One of the more complicated coding and reimbursement issues of recent years has been the attempt by providers, payers, and patients to agree on how to collect reimbursement for preventive services provided in conjunction with medical management services.
The CPT manual clearly separates these two types of E&M services. Preventive service codes cover routine or periodic health maintenance, while in-office or outpatient service codes cover the management of acute or chronic medical problems. From a coding perspective, these service categories are further differentiated from one another by diagnosis coding. Preventive service codes are accompanied by screening type v-codes, while medical management service codes are identified by a specific disease, condition, or signs and symptoms.
Providers use a number of terms to describe the preventive services they offer. For any given office visit, physicians may record that a patient presented for an annual exam, CPE, CPX, health maintenance, routine exam, follow-up, or CDF (chronic disease follow-up), among others. Rarely does a provider clearly state that a patient presented for “health maintenance and the management of problem one, problem two, etc.”
Payers also seem to have difficulty clarifying to physicians how they expect them to deliver certain covered services. Most HMO, PPO, or managed-care entities cover some type of annual preventive service. Almost all insurance plans cover office visits for the medical management of specific problems. But what happens when physicians provide both services in the same visit?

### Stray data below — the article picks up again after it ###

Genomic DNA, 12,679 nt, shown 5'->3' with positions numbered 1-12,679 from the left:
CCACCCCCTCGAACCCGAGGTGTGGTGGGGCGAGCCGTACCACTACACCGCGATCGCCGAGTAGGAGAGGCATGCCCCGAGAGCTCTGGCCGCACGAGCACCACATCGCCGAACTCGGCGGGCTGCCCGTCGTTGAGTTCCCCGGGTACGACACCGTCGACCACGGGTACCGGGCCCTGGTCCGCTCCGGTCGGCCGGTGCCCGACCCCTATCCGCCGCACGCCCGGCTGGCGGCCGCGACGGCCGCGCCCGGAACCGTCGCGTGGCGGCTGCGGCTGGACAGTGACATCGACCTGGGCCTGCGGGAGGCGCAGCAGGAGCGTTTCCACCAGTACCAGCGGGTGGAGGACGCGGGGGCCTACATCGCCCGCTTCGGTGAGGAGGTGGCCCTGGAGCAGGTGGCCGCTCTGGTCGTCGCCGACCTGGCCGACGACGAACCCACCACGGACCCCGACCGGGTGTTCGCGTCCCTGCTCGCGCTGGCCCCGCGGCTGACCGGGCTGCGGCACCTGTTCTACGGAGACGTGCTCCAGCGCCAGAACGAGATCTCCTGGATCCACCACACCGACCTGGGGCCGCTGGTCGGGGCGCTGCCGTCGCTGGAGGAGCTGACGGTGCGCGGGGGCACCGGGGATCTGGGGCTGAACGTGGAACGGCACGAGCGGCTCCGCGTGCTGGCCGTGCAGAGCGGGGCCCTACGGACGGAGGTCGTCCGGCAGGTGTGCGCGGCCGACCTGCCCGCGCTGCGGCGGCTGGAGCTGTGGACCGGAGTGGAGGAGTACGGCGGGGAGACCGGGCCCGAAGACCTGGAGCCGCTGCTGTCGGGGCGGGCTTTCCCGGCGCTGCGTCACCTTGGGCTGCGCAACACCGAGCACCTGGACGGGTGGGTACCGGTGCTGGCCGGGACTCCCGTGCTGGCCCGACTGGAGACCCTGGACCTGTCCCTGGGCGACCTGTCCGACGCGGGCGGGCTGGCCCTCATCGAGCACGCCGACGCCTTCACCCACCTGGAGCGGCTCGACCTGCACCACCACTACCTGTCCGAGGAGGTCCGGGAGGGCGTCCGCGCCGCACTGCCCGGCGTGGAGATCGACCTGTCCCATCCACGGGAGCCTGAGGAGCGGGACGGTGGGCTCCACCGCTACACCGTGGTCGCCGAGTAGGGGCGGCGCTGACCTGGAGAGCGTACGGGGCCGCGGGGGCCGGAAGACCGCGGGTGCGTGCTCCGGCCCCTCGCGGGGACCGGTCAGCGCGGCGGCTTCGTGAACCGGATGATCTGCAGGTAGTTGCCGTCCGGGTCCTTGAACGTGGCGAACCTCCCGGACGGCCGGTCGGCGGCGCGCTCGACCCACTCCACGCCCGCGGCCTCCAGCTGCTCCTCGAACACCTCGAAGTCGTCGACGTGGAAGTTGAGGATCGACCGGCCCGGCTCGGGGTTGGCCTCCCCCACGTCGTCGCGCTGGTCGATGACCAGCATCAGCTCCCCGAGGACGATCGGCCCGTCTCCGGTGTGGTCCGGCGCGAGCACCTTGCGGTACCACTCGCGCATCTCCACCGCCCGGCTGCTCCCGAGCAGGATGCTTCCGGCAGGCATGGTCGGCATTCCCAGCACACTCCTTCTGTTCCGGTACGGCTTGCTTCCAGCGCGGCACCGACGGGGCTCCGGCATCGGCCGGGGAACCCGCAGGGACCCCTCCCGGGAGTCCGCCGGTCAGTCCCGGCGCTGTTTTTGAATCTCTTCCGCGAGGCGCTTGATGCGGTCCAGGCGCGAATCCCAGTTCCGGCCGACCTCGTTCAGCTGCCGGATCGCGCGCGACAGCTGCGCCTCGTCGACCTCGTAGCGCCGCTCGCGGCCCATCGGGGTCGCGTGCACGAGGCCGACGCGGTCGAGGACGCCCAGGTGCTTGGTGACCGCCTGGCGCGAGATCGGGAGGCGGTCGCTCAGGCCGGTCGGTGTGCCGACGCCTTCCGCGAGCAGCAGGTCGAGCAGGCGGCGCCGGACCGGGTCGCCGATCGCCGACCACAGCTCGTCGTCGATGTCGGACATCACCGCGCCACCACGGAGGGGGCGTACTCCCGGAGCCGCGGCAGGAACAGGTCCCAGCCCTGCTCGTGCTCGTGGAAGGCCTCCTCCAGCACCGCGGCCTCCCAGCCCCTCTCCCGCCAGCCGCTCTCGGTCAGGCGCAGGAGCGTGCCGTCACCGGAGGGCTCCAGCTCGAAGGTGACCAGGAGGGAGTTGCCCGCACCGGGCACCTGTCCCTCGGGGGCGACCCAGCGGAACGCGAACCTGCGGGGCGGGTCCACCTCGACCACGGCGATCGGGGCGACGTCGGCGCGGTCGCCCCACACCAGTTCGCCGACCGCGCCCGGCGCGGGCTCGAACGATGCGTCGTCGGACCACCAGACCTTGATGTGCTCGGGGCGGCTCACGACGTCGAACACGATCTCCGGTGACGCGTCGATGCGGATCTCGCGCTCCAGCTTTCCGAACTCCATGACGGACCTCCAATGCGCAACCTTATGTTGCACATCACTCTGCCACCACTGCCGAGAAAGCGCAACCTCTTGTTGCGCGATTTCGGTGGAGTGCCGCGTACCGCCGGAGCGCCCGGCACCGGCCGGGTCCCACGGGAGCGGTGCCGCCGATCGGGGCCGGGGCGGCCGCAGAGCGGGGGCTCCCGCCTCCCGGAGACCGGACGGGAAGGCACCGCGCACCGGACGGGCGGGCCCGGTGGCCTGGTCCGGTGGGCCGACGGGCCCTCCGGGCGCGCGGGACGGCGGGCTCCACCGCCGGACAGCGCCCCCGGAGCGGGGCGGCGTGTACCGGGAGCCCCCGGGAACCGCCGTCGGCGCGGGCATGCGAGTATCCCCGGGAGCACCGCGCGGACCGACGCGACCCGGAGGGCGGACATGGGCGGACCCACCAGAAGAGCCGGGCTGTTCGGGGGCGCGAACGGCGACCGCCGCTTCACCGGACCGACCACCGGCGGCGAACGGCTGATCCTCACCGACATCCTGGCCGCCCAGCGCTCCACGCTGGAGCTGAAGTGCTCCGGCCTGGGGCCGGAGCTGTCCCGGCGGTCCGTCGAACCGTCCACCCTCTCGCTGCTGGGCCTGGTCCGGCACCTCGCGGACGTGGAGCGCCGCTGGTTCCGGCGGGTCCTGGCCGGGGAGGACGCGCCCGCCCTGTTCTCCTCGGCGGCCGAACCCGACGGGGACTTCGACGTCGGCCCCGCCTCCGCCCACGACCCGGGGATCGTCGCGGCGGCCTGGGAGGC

The answer can very much depend on specific payers. Different payers handle this scenario different ways. Historically, many commercial or managed-care payers have not covered both services when they are performed during the same visit. Usually, one of them is denied.
This may seem a bit odd when both are typically listed in payer contracts as covered services. However, during claims processing, one of the coded services is commonly treated as a “limited-covered service” — that is, it’s not covered when performed with the other service. This reality is not always clearly indicated in any given payer’s provider manual or contract. In other cases, payers may clearly state that only one E&M service type is reimbursable on a given day.
So if confusion reigns among both providers and payers in such cases, where does that leave the patient?
In many ways, patients unknowingly perpetuate this problem. Most patients don’t give much thought to the type of professional medical services they request; the nuances of service types are the realm of payers and providers. CPT and ICD-9 code variations and combinations are the mysterious mechanisms of exchange between providers and payers. Patients are largely unaware of the specifics of these transactions.
When a patient arrives for an appointment with his physician — whether for an annual exam or to talk about a specific problem — he usually feels quite free to discuss or question his physician about whatever healthcare issues are on his mind, be they preventive or related to a specific problem. Patients don’t make that distinction.
To implement policies within your practice that will help you deliver appropriate healthcare under the reimbursement rules that currently prevail, the patient needs to be included in the equation.
Having patients complete forms that indicate the purpose of their visit clarifies their expectations for specific encounters. It’s a starting point for the practice to begin managing the patient visit and to determine how to handle the requested services properly.
Managing patient plans
Next, rather than simply copying the patient’s insurance card and ID numbers for filing a claim, find out precisely what plan the patient has, what it covers, and any potential exclusions or limitations before you provide the requested services.
Yes, this is a lot to ask, but most practices deal with a finite number of payers and plans, and although they do change, you can usually quickly learn the type of coverage the majority of your patients carry. Once you have this information, you can conduct an intelligent discussion with your patients about their options.